By Dennis Tirch, PhD, ACT Trainer
Anxiety, when it descends upon us, is all encompassing. Anxiety activates our threat-detection system and involves attention, physical sensations, thoughts, and emotions. Our thoughts can become extremely negative and provoke even more fear and dread when we’re anxious.
These thoughts can stir up a common form of anxiety-driven thinking, typically referred to as worry, which involves generating representations of things that could go wrong in the future, usually in a “what if” format: What if I lose my job? What if I get cancer? What if I can’t make any friends?
The ability to imagine a range of possible threats and prepare a number of protection responses has much to do with how we’ve evolved to deal with threats.
When hypothetical risks and dangers show up, our threat-detection system may treat them as real; similarly, when these worries arrive, they can stir up or compound distressing emotions and control our behavior. Our attention narrows to focus on these thoughts, and we may then have a narrower range of possible behaviors available to us. This kind of thinking may have had its evolutionary usefulness, but it isn’t often very helpful for us now.
Compassionate thinking brings your compassionate self to the aid of your anxious self by helping you see things, or think about things, in a different way. Your anxious self might be quick to jump to conclusions, because of its orientation to being “better safe than sorry.” It will also be bound to your memories; so if you’ve had a bad experience in the past, your anxious self will remind you about that and reactivate those feelings of fear and dread. However, when your compassionate attention alerts you to the onset of anxiety, you can choose to move toward compassionate thinking to help you face your worry, fear, and panic.
Let’s take a closer look at this process to see how you can actually work with compassionate thinking to take care of yourself when you respond to anxiety.
Imagine that you’re stuck in heavy traffic, which is causing you to run late for an important meeting. Suddenly you start to feel panicked; your stomach tightens and maybe you have a tingling in your fingers. At the same time, your anxiety generates the following thoughts:
• Oh my god, I’m starting to feel bad; I might be sick.
• What happens if I have to throw up and I have to lean out of the car?
• I’m stuck in a traffic jam and I can’t pull over!
• This is terrible— unbearable. What are they going to think of me at the meeting? I’ve been trying to set up this deal for weeks, and now this happens! What if it falls through?
• Oh no, my heart is racing. What if I’m having a heart attack and die
Just writing this makes me feel a bit of anxiety in my chest. Sometimes it’s scary to even think about a situation like this one.
While it’s understandable to get irritated and angry with your anxiety (Why does this have to happen now? What the hell is the matter with me? I hate feeling like this!), your task in evoking your compassionate self is to be at your most supportive.
The key process involves validating your feelings while being kind to yourself and recognizing them as unpleasant.
You don’t need to tell yourself that you’re being silly or neurotic or pathetic or that you just have to grin and bear it, because thoughts like these are not very kind or supportive.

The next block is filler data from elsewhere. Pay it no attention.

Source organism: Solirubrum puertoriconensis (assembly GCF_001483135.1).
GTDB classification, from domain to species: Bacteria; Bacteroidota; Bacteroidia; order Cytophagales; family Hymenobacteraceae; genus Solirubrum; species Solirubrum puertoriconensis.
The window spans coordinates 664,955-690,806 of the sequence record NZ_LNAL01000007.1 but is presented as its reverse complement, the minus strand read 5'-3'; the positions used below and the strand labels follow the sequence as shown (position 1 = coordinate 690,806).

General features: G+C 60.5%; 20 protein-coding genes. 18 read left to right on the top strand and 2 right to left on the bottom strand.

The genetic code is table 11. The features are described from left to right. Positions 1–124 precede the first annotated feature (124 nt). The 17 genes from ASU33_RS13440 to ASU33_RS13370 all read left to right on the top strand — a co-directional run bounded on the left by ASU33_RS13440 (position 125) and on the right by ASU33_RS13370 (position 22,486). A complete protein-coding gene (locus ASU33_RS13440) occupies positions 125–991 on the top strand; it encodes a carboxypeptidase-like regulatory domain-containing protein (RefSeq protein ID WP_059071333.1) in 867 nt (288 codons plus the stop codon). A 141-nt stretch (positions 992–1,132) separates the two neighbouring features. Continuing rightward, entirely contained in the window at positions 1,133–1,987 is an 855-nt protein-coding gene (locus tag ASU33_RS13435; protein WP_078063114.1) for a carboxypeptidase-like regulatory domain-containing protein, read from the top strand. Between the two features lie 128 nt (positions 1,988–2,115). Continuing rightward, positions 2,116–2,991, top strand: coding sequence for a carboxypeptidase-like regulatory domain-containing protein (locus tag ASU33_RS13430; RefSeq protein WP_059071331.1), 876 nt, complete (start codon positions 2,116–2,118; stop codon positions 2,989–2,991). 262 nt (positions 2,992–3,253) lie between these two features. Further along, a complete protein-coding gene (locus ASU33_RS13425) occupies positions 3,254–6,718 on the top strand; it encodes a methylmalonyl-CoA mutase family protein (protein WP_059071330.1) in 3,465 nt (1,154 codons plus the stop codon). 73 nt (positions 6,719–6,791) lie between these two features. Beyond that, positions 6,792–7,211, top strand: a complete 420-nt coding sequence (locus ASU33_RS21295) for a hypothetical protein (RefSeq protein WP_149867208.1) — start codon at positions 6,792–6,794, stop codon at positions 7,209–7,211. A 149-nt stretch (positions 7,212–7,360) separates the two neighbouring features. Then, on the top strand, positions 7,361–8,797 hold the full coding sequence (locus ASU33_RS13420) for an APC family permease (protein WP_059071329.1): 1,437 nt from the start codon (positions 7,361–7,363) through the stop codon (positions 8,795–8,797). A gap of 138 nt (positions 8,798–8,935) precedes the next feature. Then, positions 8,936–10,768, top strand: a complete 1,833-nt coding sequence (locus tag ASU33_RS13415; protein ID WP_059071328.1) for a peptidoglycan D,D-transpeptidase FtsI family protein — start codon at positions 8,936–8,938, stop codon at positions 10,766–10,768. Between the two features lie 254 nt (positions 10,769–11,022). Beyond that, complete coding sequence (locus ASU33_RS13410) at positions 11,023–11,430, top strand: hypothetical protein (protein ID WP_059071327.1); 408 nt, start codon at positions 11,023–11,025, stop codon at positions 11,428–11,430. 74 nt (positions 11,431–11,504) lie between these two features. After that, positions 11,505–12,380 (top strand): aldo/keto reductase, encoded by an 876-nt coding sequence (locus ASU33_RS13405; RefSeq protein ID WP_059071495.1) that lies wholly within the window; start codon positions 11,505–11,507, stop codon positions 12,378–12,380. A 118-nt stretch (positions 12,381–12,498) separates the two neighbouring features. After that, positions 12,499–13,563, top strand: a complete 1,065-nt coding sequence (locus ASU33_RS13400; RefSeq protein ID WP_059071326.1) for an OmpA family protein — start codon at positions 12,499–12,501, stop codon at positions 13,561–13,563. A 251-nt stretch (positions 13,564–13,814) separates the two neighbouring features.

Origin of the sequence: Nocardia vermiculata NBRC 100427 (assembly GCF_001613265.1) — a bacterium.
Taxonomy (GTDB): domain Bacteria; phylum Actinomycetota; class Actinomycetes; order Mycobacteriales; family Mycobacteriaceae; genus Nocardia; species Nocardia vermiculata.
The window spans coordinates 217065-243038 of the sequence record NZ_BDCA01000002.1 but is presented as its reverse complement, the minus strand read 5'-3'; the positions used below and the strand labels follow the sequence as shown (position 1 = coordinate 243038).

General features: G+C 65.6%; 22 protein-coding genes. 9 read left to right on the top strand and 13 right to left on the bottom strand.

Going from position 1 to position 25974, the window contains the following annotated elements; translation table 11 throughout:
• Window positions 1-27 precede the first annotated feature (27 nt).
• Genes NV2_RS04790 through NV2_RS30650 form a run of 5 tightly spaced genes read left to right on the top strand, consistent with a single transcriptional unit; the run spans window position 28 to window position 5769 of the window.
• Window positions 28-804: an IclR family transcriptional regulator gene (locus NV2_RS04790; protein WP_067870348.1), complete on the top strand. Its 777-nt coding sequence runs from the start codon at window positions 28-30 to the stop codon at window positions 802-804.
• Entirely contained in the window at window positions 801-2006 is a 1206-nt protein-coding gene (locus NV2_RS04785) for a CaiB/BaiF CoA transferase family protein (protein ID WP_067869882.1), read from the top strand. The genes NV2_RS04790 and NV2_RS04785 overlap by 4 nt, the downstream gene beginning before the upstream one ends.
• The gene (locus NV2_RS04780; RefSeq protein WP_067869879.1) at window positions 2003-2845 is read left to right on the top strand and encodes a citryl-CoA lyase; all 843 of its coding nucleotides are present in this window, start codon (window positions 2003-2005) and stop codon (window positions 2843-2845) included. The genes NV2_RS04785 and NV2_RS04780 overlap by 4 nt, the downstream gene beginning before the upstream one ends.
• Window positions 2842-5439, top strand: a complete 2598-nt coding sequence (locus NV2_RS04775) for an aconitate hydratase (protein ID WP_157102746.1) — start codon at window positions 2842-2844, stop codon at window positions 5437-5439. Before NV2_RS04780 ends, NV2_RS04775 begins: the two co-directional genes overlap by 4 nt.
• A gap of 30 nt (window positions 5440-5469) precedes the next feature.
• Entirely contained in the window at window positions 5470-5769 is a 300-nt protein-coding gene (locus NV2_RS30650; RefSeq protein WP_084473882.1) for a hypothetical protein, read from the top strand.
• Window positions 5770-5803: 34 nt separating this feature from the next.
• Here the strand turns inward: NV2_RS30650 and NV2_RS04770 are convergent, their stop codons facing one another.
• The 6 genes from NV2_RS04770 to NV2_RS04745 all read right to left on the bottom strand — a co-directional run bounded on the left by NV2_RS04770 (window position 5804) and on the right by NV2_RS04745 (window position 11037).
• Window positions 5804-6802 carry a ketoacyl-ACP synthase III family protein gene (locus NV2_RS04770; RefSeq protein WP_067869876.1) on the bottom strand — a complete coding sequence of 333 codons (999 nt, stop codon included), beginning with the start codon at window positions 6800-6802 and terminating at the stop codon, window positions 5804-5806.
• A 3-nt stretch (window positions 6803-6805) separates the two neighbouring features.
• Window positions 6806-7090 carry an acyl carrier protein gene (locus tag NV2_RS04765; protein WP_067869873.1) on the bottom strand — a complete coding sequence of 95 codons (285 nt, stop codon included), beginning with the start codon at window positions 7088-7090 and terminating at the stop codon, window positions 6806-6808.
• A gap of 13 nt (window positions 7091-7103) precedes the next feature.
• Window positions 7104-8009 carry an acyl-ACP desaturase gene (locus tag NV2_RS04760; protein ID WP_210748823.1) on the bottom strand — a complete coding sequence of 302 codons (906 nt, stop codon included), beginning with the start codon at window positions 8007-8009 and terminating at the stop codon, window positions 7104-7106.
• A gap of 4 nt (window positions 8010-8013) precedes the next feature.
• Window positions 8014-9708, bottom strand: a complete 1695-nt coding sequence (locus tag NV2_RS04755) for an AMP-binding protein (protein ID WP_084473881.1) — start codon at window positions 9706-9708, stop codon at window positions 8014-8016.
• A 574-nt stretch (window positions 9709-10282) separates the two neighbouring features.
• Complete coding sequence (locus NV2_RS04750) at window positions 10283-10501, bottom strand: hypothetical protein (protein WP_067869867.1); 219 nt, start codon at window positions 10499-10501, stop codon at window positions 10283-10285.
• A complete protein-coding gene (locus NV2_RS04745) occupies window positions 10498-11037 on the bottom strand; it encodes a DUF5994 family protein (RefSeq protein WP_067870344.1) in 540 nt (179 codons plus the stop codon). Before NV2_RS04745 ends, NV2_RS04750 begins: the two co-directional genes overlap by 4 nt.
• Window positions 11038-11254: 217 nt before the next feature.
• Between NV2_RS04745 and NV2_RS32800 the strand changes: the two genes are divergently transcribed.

What would you do, how would you react, and how would you feel if you engaged your compassionate self right now?
Compassion may be one of the most important processes in psychotherapeutic effectiveness. You can train your compassionate mind.
Learning to slow your panic can be helpful. One way to do this is to connect with your sense of wisdom, authority, and a real commitment to try to be helpful, not on trying to come up with the most accurate assessment of the situation. Imagine yourself as if you were hovering slightly above the anxiety and then expanding to capture the anxiety. Can you see how much bigger you are than the anxiety? When you do, you’ll be able to watch your experience of panic unfold in safety. This is part of the science of compassion.
How to Engage Compassionate Thinking
First, let’s focus on practicing soothing—rhythm breathing, which will help your breath slow down. Just for a moment, find a place to rest in your breath.
When we get anxious, we tend to speed up our breathing, and it becomes shallow because of the tension in our bodies. You’re not using soothing- rhythm breathing in an attempt to banish your anxiety or struggle against it in an effort for control; you’re simply preparing the way for your compassionate self and coming into the moment with a warm- hearted acceptance, as much as you can.
Now, close your eyes and engage your soothing-rhythm breathing, adopt a soft facial expression, and imagine talking with a friend in a firm but kind tone of voice. Sit upright with your back straight and supported, and engage with your sense of dignity and strength.
Next spend a moment or two imagining seeing your compassionate self from the outside. See how you stand, how you talk, how you look, and how people relate to you. Then bring yourself back into being this compassionate self, with as much warmth and kindness as you can.
Next, refocus on those alternative thoughts very slowly indeed, and on the genuine desire to be helpful with the difficult feelings you’re experiencing— don’t rush it, and continue to breathe rhythmically and calmly.
What did you notice? Did you find yourself feeling more grounded and more able to tolerate anxiety when you used your compassionate self to help you? Remember, every time you make this compassionate and courageous effort to cope with frightening thoughts, you’re strengthening your connection to your compassionate self.
At his upcoming 8-session webinar series, Dennis Tirch, PhD, will explore how the science of compassion can be used to enhance and expand clinical work.